Remember the days when you had to have perfect timing and a blank tape to steal music?  You would hear your favorite song come on the radio and hit the record button, usually missing the first 5 seconds of the song, and when you listened back the transition between songs was choppy and abrupt or you would end up with a radio announcer's voice stuck forever between two of your favorites.  Back then, to steal music required work and determination.  It wasn't illegal, it was an art form.  No one would call you a pirate, just a fan.

Then came the digital age and mixed tape creators were in heaven.  Every song at their finger tips equaled endless playlist possibilities.  Remember Napster?  (Don't make me feel old)

My point is that with the excitement of file-sharing, we all turned a blind-eye to the moral and literal rules against it.  I'm not going to preach about how right or wrong it is.  I was guilty of it too.  It was because of the ease of getting new music that I became such an enthusiast!  Most of the music I loved wasn't being played on the radio. So if I heard one song somewhere and I wanted more, I had to cough up the cash.  Forget it.  I could get the whole album right online in less than 20 minutes for free.  If I didn't like it, I deleted it.  If I liked it, I told my friends.  I figured I was making up for what I wasn't paying.

But this post is about NOT stealing music, isn't it.  Oh shoot.  What I really mean to say is this...illegally downloading music may be convenient (unless you get caught) but where is the gratification?  What happened to the good ol' days when you earned the music you got to enjoy, even if you weren't paying cash for it?

A couple years ago, I chose to give it all up and vowed to never steal music again.  Okay, that's not true.  What happened was I lost my hard drive in my last computer, and all of my music was gone too.  I had to rebuild my music library from scratch.  Everything I did buy on Amazon or iTunes was still available for me to re-download. (Isn't that handy?)   But when I sat down to my new computer, I just chose not to even visit any of those scary sites again.  I felt more gratification knowing that I would have to work to get it all back, bit by bit.

Not to mention, I didn't listen to half the crap in my old library.  I had so much junk in there that I didn't actually care about.  Now, I was determined to build the ultimate collection of music I loved, piece by little piece.

Here's how I did it.

1. The library.
They have more than books.  They actually have CD's too, and not bad ones either.  I'm convinced my indie-rock soul mate was in charge of ordering music for the Fort Rucker library because they have all of DCC, Radiohead, The Shins (AND Broken Bells), Japandroids, and many more.  My jaw dropped the first time I went and found Grizzly Bear next to Kenny G.  Yes, the idea is that you borrow the CD for a week or two, enjoy it, then return it.  But you know sometimes you listen to it on your computer, and sometimes iTunes wants to import it into your library, and you can't help that, can you?  And since most libraries limit 2-3 CD's at a time, you have to go back to library often, so society wins in the end, I think.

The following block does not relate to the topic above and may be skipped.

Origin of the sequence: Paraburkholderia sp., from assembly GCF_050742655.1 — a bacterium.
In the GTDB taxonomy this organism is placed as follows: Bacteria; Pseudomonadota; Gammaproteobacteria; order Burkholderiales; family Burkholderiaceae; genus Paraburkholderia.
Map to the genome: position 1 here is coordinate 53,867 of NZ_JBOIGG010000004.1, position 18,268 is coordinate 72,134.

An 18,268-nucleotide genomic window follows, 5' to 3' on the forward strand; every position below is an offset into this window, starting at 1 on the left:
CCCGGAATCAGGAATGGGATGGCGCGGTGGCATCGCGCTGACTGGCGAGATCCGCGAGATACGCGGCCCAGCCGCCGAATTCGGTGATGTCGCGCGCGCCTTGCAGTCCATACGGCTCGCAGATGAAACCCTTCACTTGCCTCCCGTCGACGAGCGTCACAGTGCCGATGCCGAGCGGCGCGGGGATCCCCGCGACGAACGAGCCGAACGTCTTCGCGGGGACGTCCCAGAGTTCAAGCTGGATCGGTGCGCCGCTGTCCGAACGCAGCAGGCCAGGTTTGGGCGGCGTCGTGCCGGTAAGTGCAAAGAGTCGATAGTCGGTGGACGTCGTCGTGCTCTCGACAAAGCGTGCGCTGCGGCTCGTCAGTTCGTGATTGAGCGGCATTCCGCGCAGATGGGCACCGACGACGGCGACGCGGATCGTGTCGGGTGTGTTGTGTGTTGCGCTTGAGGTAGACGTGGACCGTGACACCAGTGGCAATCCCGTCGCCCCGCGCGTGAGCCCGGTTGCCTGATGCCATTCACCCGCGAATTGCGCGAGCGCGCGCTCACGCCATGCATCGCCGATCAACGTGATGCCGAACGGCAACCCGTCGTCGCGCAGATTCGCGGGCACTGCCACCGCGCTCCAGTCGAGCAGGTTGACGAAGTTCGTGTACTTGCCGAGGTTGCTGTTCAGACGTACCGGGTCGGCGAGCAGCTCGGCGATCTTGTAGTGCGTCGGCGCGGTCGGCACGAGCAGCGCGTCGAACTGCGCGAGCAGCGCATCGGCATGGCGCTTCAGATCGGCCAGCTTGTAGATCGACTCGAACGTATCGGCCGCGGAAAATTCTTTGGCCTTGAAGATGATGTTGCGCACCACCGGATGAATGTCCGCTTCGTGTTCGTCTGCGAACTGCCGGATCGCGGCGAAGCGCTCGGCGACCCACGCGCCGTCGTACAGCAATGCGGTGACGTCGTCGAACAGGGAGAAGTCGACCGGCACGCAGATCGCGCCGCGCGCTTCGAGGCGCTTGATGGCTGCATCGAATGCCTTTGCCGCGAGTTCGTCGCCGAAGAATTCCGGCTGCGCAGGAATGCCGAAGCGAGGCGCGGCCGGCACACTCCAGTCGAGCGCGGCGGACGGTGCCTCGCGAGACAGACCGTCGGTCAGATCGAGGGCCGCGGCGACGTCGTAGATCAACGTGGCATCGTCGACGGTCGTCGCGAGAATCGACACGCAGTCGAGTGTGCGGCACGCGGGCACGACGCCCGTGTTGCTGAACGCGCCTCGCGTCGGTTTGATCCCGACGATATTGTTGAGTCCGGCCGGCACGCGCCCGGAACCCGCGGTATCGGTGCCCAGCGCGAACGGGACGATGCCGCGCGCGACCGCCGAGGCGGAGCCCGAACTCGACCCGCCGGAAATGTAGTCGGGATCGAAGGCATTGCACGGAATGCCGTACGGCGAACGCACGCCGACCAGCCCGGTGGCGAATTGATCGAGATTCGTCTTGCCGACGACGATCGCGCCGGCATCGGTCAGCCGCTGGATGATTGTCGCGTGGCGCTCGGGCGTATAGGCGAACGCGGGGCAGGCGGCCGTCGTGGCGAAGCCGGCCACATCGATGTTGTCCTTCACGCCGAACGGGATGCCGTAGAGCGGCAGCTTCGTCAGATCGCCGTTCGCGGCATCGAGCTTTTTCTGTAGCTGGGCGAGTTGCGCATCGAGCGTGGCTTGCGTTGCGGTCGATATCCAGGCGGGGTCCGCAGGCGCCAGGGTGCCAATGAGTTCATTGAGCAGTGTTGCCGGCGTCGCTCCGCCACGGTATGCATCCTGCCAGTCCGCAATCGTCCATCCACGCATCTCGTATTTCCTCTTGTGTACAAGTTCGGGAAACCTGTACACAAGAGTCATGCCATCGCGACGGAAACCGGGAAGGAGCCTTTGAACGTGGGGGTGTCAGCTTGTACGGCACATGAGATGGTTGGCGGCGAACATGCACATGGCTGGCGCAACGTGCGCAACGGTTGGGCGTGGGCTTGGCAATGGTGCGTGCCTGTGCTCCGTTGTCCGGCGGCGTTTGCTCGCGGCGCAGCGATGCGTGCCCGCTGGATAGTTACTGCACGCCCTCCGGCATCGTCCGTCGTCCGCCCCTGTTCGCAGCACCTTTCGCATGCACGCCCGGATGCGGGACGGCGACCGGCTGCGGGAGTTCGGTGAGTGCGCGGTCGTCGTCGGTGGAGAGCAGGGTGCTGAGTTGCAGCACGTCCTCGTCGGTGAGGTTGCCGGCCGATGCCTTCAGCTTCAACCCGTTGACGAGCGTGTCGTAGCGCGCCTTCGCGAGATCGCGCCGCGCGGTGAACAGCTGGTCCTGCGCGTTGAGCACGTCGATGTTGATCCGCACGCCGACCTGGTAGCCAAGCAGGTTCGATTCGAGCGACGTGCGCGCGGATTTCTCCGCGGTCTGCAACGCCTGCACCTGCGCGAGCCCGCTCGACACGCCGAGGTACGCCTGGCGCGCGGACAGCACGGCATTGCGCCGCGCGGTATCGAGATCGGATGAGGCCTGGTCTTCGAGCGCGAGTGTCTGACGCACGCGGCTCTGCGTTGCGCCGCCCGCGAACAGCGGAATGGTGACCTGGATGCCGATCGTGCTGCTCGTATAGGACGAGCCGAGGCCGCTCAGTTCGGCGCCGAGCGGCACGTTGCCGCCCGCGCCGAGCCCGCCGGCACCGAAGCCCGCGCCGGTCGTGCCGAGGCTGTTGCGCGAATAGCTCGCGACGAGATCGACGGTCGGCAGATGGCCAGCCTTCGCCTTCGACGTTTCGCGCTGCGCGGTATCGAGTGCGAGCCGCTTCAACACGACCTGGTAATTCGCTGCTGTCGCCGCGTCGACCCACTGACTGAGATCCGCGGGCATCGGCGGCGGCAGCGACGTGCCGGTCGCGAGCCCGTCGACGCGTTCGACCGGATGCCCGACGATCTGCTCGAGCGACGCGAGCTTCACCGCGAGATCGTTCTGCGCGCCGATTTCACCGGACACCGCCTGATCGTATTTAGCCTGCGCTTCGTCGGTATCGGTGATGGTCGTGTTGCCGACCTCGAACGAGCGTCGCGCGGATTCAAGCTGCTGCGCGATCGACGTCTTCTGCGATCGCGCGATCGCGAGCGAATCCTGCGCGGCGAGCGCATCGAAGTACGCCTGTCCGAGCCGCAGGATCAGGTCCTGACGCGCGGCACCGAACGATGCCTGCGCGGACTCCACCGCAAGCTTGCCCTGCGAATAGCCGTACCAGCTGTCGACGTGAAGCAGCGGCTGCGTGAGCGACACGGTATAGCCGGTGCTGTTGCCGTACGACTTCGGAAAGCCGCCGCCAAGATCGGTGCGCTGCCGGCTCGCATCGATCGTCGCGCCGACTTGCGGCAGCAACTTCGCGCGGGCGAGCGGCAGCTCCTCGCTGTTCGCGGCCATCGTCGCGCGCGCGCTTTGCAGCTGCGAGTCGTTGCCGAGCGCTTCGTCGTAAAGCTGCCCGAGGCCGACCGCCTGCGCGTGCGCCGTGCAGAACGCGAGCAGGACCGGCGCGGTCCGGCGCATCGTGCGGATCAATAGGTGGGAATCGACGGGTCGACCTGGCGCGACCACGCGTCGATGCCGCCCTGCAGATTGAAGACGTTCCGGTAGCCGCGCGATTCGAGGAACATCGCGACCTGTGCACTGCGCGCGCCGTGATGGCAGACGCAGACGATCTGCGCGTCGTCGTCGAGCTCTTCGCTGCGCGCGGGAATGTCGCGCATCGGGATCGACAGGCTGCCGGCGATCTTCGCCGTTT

2. Share with actual friends
I don't know the exact laws on how many times one CD can be imported to different computers, but hey, that's technology. So, if your friend wants to share a CD with you, who are you to deny them that?  If that friend doesn't live near you, that friend could always lend you said CD through services like Dropbox.  Rather than getting the album from some unknown source across the globe, you're getting it from someone you know who recommends it.  It means a little more.

3. Spotify
We really are riding that fine line of the piracy law, aren't we?  Spotify is a legit and completely legal company that allows you to listen to nearly anything from start to finish, even brand new stuff.  The only catch is that you have to listen to it from your computer or pay a fee to get it on your phone.  But seriously, who's not glued to their computer most the time anyway?  You are right now.  Oh and there's ads between songs sometimes.  So worth it.

4. Amazon has great deals
I bought some albums over the summer for like a buck a piece.  Good albums too, like Gotye and Lana del Rey.  Every month, they have a hundred albums on special for $5, but there are like a million for less than that.  Every day is a new deal, and there is even a sampler pack of free songs from up-and-comers.  If I can't find an album at the library or through a friend, and I really want to own it, then I'll buy it on Amazon. I've found Amazon is cheaper than iTunes.  Like I said, once you buy it online, they keep track of that and even after you switch computers you can download it again.  I think there is a limit, so you can't just give it to everyone.


So, that's mainly how I get my music.  I always try to promote my favorites on the blog, and you know if I could attend concerts, I would.  But sadly I live in a remote country town, so my wallet will thank me until we get to a bigger city.

Honestly, I just think there has to be a better way than risking viruses on some sleazy file-sharing site.  The music deserves better than that.

So, let's hear it.  Are you a pirate?  How do you get new music?  Anyone out there still buying CDs?